Legislative Alert: New Law Impacts Bidders’ Access to Public Records and Evaluation Committee Meetings
On June 2, 2011, Governor Scott signed HB 7223 into law. This new legislation amends Florida’s Public Records and Sunshine Laws, by expanding "exemptions" applicable to bids, proposals and replies to sealed competitive solicitations, and closes evaluation meetings from the public in certain instances.
First, Section 119.071, Florida Statutes was amended to provide that sealed bids, proposals, or replies received by a Florida public agency shall remain exempt from disclosure until an intended decision is announced or until 30 days from the opening, whichever is earlier. This means that bidders will not be able to procure a copy of their competitor’s bids until an intended decision is reached or 30 days has elapsed since the time of the bid opening. The prior version of the law provided for a 10 day exemption.
Next, Section 286.0113, Florida Statutes was amended to provide that meetings of persons appointed to evaluate bids or proposals and negotiate contracts shall be closed in certain circumstances. Specifically, portions of such meetings may now be closed to the public during oral presentations made by a vendor, or where a vendor answers questions. In other words, neither bidders, nor the public will be permitted to sit in on meetings wherein their competitors are making presentations or discussing their bid or proposal with the committee members. The portions of these meetings must still be recorded and are subject to disclosure at the time of an intended award decision or within 30 days of the bid or proposal opening, whichever is earlier. Portions of the meetings that do not involve presentations, questions and answers, or negotiation strategy or negotiation sessions are still open to the public and competing bidders, but the new law makes it more difficult to observe the entire decision making process until after the records become available for inspection and copying.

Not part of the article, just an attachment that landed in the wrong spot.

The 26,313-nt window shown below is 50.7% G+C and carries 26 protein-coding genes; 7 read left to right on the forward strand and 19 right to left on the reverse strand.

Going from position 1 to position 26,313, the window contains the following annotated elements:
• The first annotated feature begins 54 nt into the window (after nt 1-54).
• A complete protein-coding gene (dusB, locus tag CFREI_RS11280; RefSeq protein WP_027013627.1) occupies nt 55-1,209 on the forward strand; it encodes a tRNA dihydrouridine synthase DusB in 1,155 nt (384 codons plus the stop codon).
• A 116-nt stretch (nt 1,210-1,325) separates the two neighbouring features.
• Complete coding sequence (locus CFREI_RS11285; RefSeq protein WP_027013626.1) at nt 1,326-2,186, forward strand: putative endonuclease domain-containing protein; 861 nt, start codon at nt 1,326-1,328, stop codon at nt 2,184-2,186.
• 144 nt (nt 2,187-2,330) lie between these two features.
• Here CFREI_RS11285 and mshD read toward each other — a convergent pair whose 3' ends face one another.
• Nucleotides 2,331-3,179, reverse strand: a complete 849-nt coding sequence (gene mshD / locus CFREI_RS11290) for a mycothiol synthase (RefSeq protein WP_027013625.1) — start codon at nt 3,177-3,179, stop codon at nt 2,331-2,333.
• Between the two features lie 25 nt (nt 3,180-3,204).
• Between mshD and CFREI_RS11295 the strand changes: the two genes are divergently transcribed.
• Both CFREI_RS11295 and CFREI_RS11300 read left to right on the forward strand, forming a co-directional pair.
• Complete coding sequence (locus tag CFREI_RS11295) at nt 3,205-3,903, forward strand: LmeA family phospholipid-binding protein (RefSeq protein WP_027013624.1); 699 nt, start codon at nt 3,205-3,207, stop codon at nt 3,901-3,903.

The Public Records and Sunshine Laws have traditionally been used as tools by bidders and members of the public to monitor the competitive bidding evaluation and award process. The new law limits a bidders’ ability to have instant or real time access to information and portions of public meetings. Considering that the time to protest award decisions is usually limited to days, bidders will need to be extra diligent in procuring competitor bids and records from closed sessions as soon as they become available, and in order to raise any concerns with award decisions in a timely manner.